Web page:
by Chris Jarvis
In one form or another, I have been ‘out’ for about eight or nine years. Obviously the concept of being ‘out’ is far more nuanced than a simple one stage event, act or process. The reality is of course much, much more complicated. Each time you meet a new person, each time you move to a new town, each time you start a new job that process has to start again, from the beginning.
Coming out is never an enjoyable experience for me, no matter how many times I have to do it. Throughout my life, there have been few things that have terrified me more than coming out to new people. I am not yet actively or consciously come out to my parents, despite now being 23. So much of the time it seems much easier to sit in silence and not rock the boat rather being upfront with the truth, even if that truth forms an important, albeit not defining, part of my identity. Why would I choose to risk potential isolation and victimisation when things could sit so much more comfortably in ignorance?
an undeniable feeling of guilt that you are ‘letting the side down’ by failing to wear your ‘otherness’ with pride
Fortunately in this regard, I can make a pretty good job of passing. I’m in a long term seemingly heterosexual relationship. I don’t shave regularly (partially through laziness), I dress stereotypically ‘male’ and my mannerisms are not easily defined as ‘effeminate’. In this sense, I have relative ease in appearing in the ‘norm’ of heterosexuality and masculinity. I understand the privilege this gifts to me in that I am able to transcend the inherent difficulties of being out as either a gender or sexual minority, should I choose to.
Within this is a dual problem, though. The first is the unavoidable pretence that comes through such a course of action — having to ignore being referred to as straight and the erasure of all the nuances of my sexual identity; having to stay silent when described as ‘male’ as if that word bares any resemblance to my gender or self, outside of the mostly irrelevant question of anatomy. But simultaneously, you cannot ignore the guilt that emerges with this. On the one hand you have the internalised shame that comes with the territory of timidity surrounding outing yourself — the hypothetical views of the people you fear coming out to become the perceptions you begin to have of yourself. On the other you have an undeniable feeling of guilt that you are ‘letting the side down’ by failing to wear your ‘otherness’ with pride, by failing to confront directly the forces of oppression. Some conundrum.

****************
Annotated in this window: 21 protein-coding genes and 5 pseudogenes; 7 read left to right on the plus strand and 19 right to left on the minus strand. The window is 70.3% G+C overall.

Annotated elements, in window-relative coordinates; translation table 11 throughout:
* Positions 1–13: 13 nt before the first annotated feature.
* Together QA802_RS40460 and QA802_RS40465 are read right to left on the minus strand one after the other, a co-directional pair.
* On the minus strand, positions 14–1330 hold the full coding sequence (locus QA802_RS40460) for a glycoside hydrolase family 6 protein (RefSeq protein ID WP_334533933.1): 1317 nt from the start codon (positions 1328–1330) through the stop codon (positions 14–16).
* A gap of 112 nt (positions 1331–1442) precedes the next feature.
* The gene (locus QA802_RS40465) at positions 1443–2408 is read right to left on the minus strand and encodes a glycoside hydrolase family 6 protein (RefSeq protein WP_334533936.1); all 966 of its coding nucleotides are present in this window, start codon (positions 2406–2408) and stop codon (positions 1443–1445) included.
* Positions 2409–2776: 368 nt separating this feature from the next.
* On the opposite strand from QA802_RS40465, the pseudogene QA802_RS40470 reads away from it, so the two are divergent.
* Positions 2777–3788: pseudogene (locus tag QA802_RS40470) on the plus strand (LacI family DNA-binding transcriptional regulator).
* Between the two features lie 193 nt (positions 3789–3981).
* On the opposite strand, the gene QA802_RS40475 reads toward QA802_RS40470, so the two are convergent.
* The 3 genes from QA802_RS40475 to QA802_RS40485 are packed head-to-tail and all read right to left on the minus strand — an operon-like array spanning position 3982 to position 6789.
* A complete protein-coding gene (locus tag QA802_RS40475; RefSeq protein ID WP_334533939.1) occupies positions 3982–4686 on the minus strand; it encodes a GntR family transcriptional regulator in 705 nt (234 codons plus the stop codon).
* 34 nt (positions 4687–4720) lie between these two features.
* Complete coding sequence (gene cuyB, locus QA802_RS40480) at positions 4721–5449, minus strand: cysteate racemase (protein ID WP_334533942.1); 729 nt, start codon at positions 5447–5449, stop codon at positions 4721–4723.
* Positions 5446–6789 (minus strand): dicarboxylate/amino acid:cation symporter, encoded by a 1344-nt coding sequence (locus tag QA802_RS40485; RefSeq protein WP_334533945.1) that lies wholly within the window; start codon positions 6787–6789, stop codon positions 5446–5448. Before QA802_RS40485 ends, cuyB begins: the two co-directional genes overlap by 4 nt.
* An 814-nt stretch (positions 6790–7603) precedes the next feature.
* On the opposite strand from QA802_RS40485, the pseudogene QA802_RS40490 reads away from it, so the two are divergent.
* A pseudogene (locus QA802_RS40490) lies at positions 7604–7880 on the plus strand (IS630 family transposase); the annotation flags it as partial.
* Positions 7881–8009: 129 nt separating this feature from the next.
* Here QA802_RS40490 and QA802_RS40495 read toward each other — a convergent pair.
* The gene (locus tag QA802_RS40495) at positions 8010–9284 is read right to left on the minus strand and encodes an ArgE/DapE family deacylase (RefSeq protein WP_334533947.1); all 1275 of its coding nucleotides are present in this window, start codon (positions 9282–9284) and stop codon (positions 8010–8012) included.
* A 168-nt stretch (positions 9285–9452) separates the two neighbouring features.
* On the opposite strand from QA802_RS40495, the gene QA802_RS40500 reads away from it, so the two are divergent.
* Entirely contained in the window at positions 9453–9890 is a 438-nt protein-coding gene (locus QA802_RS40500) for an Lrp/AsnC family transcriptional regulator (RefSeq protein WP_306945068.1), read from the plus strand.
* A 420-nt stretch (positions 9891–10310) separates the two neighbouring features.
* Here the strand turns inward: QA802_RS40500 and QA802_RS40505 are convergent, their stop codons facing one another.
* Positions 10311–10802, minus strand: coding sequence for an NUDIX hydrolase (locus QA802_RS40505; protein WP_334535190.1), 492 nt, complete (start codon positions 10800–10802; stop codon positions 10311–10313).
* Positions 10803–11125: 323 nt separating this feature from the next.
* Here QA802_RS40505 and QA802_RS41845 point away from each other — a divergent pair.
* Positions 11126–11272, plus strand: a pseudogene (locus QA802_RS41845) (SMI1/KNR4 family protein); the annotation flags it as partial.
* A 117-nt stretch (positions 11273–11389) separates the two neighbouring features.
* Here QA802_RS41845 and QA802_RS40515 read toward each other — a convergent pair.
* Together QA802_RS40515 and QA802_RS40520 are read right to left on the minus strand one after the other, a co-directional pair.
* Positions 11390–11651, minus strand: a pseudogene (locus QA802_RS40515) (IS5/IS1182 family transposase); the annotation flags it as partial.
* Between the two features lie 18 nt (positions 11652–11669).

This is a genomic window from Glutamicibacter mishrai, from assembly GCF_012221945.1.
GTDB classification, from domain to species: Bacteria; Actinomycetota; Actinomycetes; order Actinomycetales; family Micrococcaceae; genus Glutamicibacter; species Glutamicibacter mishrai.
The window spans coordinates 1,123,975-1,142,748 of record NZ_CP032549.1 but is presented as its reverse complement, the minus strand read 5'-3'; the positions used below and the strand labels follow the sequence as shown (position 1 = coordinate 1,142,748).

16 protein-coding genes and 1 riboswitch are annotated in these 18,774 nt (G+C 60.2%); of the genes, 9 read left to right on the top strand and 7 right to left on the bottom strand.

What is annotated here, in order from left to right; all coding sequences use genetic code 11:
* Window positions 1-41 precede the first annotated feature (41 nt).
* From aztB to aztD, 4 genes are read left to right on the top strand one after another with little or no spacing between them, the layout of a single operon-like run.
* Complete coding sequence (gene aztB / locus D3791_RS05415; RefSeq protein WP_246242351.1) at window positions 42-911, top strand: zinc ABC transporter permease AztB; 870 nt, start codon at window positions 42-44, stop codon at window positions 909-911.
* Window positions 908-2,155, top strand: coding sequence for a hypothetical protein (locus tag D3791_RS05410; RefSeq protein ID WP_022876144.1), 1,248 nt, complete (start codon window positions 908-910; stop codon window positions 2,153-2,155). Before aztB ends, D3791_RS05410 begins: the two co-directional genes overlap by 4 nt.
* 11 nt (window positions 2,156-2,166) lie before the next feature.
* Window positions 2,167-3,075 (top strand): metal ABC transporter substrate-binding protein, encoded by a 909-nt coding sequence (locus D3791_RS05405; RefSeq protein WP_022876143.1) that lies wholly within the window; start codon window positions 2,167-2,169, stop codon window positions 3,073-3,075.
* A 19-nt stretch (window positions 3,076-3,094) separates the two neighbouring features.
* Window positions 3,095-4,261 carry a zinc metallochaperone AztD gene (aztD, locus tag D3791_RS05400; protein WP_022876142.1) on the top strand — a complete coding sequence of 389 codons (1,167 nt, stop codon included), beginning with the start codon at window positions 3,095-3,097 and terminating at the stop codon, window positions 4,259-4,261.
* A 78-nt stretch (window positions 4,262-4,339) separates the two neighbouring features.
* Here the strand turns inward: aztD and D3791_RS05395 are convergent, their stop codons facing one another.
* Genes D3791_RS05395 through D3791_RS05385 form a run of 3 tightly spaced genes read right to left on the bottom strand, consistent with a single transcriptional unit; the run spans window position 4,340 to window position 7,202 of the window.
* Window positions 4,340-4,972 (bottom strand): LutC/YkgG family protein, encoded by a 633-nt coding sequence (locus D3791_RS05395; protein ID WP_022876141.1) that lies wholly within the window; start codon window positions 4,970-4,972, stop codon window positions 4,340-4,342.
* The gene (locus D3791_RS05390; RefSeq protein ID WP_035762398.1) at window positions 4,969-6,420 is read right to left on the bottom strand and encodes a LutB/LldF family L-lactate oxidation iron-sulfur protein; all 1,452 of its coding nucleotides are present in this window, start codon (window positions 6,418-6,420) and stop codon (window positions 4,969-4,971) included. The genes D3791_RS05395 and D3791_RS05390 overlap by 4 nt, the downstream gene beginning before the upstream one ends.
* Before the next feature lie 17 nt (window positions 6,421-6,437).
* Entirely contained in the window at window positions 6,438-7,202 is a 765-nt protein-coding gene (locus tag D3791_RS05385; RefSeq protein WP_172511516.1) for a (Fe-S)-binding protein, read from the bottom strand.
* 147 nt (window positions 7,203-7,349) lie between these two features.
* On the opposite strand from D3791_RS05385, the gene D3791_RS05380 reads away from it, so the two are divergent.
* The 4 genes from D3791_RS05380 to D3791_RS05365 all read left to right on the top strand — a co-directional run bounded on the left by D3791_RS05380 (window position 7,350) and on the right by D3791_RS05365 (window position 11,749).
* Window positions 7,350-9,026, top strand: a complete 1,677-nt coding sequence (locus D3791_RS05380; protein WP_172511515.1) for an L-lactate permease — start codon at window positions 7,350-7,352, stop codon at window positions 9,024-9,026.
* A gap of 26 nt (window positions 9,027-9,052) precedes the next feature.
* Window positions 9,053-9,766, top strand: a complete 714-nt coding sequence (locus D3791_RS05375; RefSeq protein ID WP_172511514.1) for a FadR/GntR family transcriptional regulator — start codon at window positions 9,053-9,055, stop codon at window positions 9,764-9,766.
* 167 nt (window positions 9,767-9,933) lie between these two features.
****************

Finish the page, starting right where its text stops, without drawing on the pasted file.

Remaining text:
Biphobia both within straight and LGBT spaces is pervasive.
But this latter feeling is something frequently experienced in so many aspects of sexual identity. Biphobia both within straight and LGBT spaces is pervasive. In both it manifests as an almost complete erasure. In the straight community, you are attention seeking and greedy. In the LGBT community, you are unwilling or unable to admit your true sexuality — homosexuality — so deep set is your internalised shame. In essence, constructed notions of what queer identities are have a pernicious effect on people’s own willingness to embrace the true nature of their sexual and gender identities, enforcing norms of what it means to be queer.
An extension of this is particularly acute, when considering a number of behaviours and characteristics that are deemed to be the typical within contemporary queer communities. Polyamory, excessive drinking, intense recreational drug use, promiscuity. Obviously, these are all perfectly fine, and societal constructs or anachronistic and ineffective laws that delegitimise, demonise or criminalise such lifestyles are abhorrent. But these are just not for me. Monogamy, abstinence from drugs and low level alcohol consumption or otherwise teetotalism are no less queer than their opposites, and the countless LGBT people who live their lives in such a way are just as worthy of being part of the acronym.
As long as we continue to reduce queer identities to the number of people someone has slept with and to dancing late into the night to ‘the Divas’ we will remain in a position where parts of the community are excluded from the way we conceptualise and actualise queerness, rejecting the deviations from this. Ironically, the very deviancy that the LGBT community was built upon has reinforced a new set of ideals which are expected to be conformed to.